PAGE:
I read to learn and I read to escape. Both are necessary for my well being. I can’t imagine a life without books.  ~Pat Bean

Never truer words spoken, Pat!  Be sure to visit Pat’s blog where she tells of her Travels with Maggie, as she and her cocker spaniel, Maggie, traverse this beautiful country of ours in Pat’s RV.

Daydreams and imagination can trigger memories too. Often thinking of a place or re-creating a favorite a certain scenario in your mind will take you back in time. Maybe memories are just daydreams in reverse. I saw this in a magazine not long ago and I loved it, so, of course, I added it to my list of quotes:

We all have our ‘good old days’ tucked away inside our hearts, and we return to them in daydreams like cats to favorite armchairs. — Brian Carter

Isn’t that a great way to put it?! So dream away, my friends. Use that imagination. It will add immeasurably to the pleasure of life. I hope you’ll tell me some of your favorite daydreams.  Here’s a great quote from that optimist who learned so much in kindergarten:

I believe that imagination is stronger than knowledge – myth is more potent than history – dreams are more powerful than facts – hope always triumphs over experience – laughter is the cure for grief – love is stronger than death. ~Robert Fulghum

That pretty much sums it up!


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Responses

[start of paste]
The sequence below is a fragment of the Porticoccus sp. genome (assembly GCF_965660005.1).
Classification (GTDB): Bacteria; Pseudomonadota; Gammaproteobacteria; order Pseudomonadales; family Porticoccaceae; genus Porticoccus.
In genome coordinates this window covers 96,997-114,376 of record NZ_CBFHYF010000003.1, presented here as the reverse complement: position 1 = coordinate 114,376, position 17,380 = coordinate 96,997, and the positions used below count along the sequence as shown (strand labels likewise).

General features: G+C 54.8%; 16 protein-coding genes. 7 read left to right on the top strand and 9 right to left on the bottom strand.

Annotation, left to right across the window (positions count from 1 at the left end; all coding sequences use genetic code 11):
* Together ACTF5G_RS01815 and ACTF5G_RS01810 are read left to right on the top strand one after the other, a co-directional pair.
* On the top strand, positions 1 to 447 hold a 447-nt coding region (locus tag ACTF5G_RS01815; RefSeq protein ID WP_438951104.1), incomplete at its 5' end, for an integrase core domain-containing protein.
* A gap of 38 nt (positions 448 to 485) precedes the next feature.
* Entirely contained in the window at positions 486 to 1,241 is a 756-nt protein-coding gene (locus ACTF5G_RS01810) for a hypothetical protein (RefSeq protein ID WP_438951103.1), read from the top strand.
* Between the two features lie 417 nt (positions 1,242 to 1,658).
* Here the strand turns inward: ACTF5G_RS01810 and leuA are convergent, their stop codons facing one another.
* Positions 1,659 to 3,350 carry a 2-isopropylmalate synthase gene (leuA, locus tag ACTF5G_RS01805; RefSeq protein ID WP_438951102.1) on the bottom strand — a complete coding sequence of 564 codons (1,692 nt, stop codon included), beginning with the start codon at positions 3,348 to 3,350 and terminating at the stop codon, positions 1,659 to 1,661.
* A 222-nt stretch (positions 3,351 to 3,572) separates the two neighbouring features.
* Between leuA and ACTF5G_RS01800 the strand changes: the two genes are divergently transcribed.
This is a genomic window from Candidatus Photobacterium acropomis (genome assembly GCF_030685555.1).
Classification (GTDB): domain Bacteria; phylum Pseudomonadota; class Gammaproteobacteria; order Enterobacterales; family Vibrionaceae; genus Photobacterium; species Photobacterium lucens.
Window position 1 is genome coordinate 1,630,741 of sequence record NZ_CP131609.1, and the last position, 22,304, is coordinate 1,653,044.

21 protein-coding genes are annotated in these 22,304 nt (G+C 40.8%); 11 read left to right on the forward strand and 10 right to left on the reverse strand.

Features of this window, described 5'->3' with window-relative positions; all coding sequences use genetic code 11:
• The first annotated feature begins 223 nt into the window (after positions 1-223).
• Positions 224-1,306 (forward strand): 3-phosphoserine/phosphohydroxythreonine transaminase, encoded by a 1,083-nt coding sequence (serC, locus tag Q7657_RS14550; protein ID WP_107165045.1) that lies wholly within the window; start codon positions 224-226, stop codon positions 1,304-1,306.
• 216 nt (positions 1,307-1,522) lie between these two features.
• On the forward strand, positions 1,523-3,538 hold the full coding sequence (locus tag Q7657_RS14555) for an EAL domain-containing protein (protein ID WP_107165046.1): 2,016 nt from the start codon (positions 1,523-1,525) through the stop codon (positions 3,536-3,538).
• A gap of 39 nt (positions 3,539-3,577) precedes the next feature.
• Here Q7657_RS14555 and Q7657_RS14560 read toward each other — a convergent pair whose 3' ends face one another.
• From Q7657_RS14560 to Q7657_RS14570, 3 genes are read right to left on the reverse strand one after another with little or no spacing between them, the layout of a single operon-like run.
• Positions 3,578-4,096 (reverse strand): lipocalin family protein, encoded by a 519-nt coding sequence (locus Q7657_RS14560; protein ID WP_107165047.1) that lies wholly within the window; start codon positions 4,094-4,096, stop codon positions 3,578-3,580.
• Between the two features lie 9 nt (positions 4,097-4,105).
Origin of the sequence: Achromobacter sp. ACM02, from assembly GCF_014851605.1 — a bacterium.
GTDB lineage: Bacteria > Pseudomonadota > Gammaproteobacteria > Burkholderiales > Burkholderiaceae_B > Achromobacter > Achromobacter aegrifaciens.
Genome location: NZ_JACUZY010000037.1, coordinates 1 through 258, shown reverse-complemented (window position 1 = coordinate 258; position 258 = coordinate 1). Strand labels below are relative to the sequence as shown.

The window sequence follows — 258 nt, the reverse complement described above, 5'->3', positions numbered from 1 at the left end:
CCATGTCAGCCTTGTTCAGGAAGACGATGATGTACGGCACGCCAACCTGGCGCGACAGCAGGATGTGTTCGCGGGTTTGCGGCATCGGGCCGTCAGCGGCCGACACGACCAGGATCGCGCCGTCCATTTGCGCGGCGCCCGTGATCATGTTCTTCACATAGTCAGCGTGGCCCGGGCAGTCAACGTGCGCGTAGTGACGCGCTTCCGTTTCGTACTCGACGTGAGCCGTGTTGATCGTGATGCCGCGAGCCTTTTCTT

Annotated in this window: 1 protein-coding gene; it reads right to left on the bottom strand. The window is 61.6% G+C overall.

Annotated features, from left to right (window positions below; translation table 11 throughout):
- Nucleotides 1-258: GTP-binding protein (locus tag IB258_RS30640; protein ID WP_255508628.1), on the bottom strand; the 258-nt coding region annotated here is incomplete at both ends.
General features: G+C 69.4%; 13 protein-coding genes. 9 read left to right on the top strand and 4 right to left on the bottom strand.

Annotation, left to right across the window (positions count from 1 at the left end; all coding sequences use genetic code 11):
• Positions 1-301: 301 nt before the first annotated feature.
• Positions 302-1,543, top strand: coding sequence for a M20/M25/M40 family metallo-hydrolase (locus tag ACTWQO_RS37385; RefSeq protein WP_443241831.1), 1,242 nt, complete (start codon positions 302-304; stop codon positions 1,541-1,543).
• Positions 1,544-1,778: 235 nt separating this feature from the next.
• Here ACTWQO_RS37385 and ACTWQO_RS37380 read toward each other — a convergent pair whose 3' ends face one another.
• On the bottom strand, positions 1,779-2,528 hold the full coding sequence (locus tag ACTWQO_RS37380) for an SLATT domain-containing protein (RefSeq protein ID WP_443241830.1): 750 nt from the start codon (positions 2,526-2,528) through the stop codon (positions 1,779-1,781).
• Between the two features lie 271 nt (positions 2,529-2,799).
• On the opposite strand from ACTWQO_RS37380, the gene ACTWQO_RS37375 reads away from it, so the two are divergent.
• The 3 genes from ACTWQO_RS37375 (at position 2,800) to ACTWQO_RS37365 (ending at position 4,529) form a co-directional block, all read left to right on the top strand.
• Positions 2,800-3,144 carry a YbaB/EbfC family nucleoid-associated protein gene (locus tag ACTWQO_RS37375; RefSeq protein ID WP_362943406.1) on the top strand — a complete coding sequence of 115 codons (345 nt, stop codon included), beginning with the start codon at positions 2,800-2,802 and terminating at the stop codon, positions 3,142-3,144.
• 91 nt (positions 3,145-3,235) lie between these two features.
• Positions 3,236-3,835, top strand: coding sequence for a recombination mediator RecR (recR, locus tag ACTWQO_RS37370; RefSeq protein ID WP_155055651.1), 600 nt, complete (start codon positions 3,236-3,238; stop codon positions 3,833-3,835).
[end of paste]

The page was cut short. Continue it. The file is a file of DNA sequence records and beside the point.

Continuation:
1. “Maybe memories are just daydreams in reverse.” What an interesting idea. You’ve given me something to think about.

    Have you read The Mind’s Eye by Paul Fleischman? It’s a stunning look at the role of books and the imagination in our lives. It’s marketed as a “young adult” novel, but it’s really for everyone.

    I look forward to the time when our daydreams of being in print become our daydreams in print. Till then, happy writing.

    • I’ll be sure to check out that book. Thanks for the tip. Daydreams are necessary for me, but like you, I’d like to see some of them become print reality. So, as you say, we keep on writing!

  2. I also daydream of New Mexico, and lots of other places. My dream life is to flit around at least this country if not the entire world.

    Your post here reminds me of Napoleon Hill’s famous line: “Whatever the mind can conceive and believe, it can achieve.” Many scoffed at this in the past, but neuroscientists today have clearly demonstrated the truth in this statement. And where else would these visions for the mind arise but from daydreams?

    Dream on!

    • That’s what I love about daydreams–we can go anywhere! For me, dreams into reality is not a strange concept at all. I’m living one of mine! I enjoy your posts on your Los Alamos Girlhood site. I liked the recent one about story hydrant and gushing words–wonderful imagery!

  3. It occurs to me that you not only daydreamed, you went a step further and did something to turn your dream into reality. You deserve credit for that. It’s a big, often scary step to take.

  4. Maybe the “scary” part hasn’t caught up with me yet. It felt so right to leave TX and move here–not that there weren’t sad good-byes and angst about what to take along/leave behind. That was all overshadowed by the very real sense of relief. It is a dream come true, being here, and I hope the beginning of the fulfillment of the dream to be a writer.